Further, any forward-looking statement speaks only as of the date on which such statement is made, and we undertake no obligation to update any forward-looking statement to reflect events or circumstances after the date on which such statement is made or to reflect the occurrence of anticipated or unanticipated events or circumstances. New factors emerge from time to time, and it is not possible for us to predict all of such factors. Further, we cannot assess the impact of each such factor on our results of operations or the extent to which any factor, or combination of factors, may cause actual results to differ materially from those contained in any forward-looking statements.

 

Summary of Risk Factors

 

Risks Related to Our Business Generally

 

 

We have a history of net losses, and we are uncertain about our future profitability.

 

Supply chain and shipping disruptions have resulted in shipping delays, a significant increase in shipping costs, and could increase product costs and result in lost sales, which may have a material adverse effect on our business, operating results and financial condition.

 

Our dependence on key suppliers puts us at risk of interruptions in the availability of our products, which could reduce our revenue and adversely affect the results of operations.

 

Unfavorable global economic conditions have in the past and could in the future adversely affect our business, financial condition or results of operations.

 

We may need to raise additional capital to grow our business and satisfy our anticipated future liquidity needs, and we may not be able to raise it on terms acceptable to us, or at all.

 

Sustained investment in our business, strategic acquisitions and investments, as well as our focus on long-term performance, and on maintaining the health of our new e-commerce ecosystem, may negatively affect our margins and our net income, if any.

 

The concentration of ownership by our principal stockholders may result in control by such stockholders of the composition of our board of directors.

 

 

 

We will become subject to a broad range of laws and regulations, and future laws and regulations may impose additional requirements and other obligations that could materially and adversely affect our business, financial condition and results of operations, as well as the trading prices of our securities.

 

If we are successful in implementing our business strategy we will generate and process a large amount of data, including personal data, and the improper use or disclosure of data could result in regulatory investigations and penalties, and harm our reputation and have a material adverse effect on the trading prices of our securities, our business and our prospects.

 

Risks Related to Our e-Commerce Business

 

  Our sales may be impacted should there be a disruption of service to our Amazon or Alibaba online storefronts.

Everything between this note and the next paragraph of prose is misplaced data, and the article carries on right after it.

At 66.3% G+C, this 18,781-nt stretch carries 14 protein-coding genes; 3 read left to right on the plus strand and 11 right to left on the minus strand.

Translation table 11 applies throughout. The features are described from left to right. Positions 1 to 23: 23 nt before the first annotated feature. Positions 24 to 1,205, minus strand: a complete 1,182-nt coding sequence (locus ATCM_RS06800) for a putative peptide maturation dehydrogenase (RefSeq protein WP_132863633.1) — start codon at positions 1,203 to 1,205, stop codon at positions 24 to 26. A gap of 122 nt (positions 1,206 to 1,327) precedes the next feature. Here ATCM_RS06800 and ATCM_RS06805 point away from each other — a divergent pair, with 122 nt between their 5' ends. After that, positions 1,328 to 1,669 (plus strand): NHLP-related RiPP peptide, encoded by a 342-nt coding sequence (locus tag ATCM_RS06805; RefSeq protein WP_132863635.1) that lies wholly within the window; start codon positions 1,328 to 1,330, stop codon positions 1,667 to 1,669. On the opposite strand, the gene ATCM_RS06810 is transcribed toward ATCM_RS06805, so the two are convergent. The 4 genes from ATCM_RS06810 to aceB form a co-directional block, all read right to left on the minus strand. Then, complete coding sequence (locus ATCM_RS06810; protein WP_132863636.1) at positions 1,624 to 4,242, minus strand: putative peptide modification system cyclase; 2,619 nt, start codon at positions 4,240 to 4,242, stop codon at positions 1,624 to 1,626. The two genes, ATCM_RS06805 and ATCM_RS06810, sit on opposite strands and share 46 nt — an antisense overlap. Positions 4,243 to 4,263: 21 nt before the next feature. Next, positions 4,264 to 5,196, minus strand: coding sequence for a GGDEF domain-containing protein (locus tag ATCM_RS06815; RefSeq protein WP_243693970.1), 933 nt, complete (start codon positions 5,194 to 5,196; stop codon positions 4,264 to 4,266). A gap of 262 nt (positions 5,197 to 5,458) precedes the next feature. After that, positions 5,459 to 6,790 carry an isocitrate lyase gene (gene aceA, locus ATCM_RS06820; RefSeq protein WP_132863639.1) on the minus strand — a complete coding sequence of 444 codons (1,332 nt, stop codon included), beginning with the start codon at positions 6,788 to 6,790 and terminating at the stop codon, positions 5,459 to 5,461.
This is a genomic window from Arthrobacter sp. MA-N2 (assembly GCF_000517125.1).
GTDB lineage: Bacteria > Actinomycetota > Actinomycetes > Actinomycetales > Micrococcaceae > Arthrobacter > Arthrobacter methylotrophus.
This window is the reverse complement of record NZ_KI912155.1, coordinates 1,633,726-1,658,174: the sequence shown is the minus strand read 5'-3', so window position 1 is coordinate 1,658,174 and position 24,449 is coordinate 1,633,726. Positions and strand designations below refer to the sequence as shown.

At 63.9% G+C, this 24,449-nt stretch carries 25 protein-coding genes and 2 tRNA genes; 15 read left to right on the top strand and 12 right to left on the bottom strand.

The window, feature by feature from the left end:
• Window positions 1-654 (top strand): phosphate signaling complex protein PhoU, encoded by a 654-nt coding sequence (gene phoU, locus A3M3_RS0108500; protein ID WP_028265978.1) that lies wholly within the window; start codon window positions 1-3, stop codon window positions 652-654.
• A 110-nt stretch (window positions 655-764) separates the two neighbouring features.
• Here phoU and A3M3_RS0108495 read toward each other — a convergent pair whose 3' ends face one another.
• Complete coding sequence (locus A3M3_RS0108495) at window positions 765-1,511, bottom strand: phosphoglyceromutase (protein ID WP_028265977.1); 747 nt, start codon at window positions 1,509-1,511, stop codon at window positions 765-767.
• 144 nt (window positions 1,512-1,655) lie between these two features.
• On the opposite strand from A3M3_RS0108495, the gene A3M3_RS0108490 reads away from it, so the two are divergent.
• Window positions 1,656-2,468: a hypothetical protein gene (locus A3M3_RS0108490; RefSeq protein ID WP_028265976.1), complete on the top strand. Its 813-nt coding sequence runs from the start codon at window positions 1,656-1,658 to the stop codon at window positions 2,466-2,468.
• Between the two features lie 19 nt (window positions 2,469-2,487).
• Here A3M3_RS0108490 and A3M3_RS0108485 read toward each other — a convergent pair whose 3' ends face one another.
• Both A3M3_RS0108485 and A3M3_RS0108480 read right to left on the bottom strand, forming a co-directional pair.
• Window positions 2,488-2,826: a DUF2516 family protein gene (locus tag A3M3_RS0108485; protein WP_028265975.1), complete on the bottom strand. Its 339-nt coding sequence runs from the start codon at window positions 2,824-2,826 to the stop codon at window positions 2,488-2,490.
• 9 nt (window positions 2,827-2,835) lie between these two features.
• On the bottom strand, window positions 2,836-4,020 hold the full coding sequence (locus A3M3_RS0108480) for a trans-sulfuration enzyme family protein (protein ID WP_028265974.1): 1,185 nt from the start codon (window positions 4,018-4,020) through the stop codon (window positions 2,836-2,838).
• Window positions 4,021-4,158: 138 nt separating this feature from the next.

Creating and maintaining a trusted status of our online marketing presence or ecosystem will be critical to our viability and growth.
  Any termination or material change in our relationship with Amazon or Alibaba could have a material adverse effect on our business, financial condition, results of operations and prospects.
  We may not be able to maintain and improve our online marketing.
  We face challenges in expanding our international and cross-border businesses and operations.
  We are heavily reliant on the services of certain executive officers and the departure or loss of any of these officers could disrupt our business.
  A significant portion of our revenues are from sales of products on Amazon and any limitation or restriction, temporarily or otherwise, to sell on Amazon’s platform could have a material adverse impact to our business, results of operations, financial condition and prospects.
  If logistics service providers used by our merchants fail to provide reliable logistics services, our business and prospects, as well as our financial condition and results of operations, may be materially and adversely affected.
  Our e-commerce platforms could be disrupted by network interruptions.
  Security breaches and attacks against our systems and network, and any potentially resulting breach or failure to otherwise protect personal, confidential and proprietary information, could damage our reputation and negatively impact our business, as well as materially and adversely affect our financial condition and results of operations.
  Non-compliance with, or changes in, the legal and regulatory environment in the countries in which we operate could increase our costs or reduce our net operating revenues.
  Tightening of tax compliance efforts that affect our merchants could materially and adversely affect our business, financial condition and results of operations.

 

 

 

Risks Related to Doing Business in China